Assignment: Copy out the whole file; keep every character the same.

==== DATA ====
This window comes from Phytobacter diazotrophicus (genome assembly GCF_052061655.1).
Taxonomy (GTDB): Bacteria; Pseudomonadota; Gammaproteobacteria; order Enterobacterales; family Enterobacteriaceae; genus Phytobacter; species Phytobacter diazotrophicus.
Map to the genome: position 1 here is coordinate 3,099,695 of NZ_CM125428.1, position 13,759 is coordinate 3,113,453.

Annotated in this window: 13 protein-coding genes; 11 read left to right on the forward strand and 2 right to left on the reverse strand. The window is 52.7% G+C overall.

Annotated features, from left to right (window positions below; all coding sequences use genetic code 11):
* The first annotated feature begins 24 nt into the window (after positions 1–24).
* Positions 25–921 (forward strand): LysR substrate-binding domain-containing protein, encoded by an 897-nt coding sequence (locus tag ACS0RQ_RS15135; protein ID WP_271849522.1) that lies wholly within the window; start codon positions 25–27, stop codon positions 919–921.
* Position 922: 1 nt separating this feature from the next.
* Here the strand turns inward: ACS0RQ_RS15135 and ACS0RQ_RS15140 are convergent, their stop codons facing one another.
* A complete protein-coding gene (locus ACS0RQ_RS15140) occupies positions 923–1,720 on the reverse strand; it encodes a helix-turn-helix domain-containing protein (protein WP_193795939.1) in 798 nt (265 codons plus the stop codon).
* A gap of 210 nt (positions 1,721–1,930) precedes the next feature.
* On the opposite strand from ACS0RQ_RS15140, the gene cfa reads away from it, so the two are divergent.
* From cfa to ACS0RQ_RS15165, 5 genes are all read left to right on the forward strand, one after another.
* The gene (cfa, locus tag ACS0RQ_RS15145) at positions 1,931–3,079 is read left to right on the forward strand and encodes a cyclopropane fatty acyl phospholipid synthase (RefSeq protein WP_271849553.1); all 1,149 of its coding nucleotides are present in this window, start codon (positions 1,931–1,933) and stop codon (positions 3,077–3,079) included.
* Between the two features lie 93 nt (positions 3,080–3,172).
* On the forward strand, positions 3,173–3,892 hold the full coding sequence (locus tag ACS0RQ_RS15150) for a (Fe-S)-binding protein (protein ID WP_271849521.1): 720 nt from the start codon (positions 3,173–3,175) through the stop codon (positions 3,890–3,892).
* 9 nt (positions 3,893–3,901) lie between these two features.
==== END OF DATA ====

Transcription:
This window comes from Phytobacter diazotrophicus (genome assembly GCF_052061655.1).
Taxonomy (GTDB): Bacteria; Pseudomonadota; Gammaproteobacteria; order Enterobacterales; family Enterobacteriaceae; genus Phytobacter; species Phytobacter diazotrophicus.
Map to the genome: position 1 here is coordinate 3,099,695 of NZ_CM125428.1, position 13,759 is coordinate 3,113,453.

Annotated in this window: 13 protein-coding genes; 11 read left to right on the forward strand and 2 right to left on the reverse strand. The window is 52.7% G+C overall.

Annotated features, from left to right (window positions below; all coding sequences use genetic code 11):
* The first annotated feature begins 24 nt into the window (after positions 1–24).
* Positions 25–921 (forward strand): LysR substrate-binding domain-containing protein, encoded by an 897-nt coding sequence (locus tag ACS0RQ_RS15135; protein ID WP_271849522.1) that lies wholly within the window; start codon positions 25–27, stop codon positions 919–921.
* Position 922: 1 nt separating this feature from the next.
* Here the strand turns inward: ACS0RQ_RS15135 and ACS0RQ_RS15140 are convergent, their stop codons facing one another.
* A complete protein-coding gene (locus ACS0RQ_RS15140) occupies positions 923–1,720 on the reverse strand; it encodes a helix-turn-helix domain-containing protein (protein WP_193795939.1) in 798 nt (265 codons plus the stop codon).
* A gap of 210 nt (positions 1,721–1,930) precedes the next feature.
* On the opposite strand from ACS0RQ_RS15140, the gene cfa reads away from it, so the two are divergent.
* From cfa to ACS0RQ_RS15165, 5 genes are all read left to right on the forward strand, one after another.
* The gene (cfa, locus tag ACS0RQ_RS15145) at positions 1,931–3,079 is read left to right on the forward strand and encodes a cyclopropane fatty acyl phospholipid synthase (RefSeq protein WP_271849553.1); all 1,149 of its coding nucleotides are present in this window, start codon (positions 1,931–1,933) and stop codon (positions 3,077–3,079) included.
* Between the two features lie 93 nt (positions 3,080–3,172).
* On the forward strand, positions 3,173–3,892 hold the full coding sequence (locus tag ACS0RQ_RS15150) for a (Fe-S)-binding protein (protein ID WP_271849521.1): 720 nt from the start codon (positions 3,173–3,175) through the stop codon (positions 3,890–3,892).
* 9 nt (positions 3,893–3,901) lie between these two features.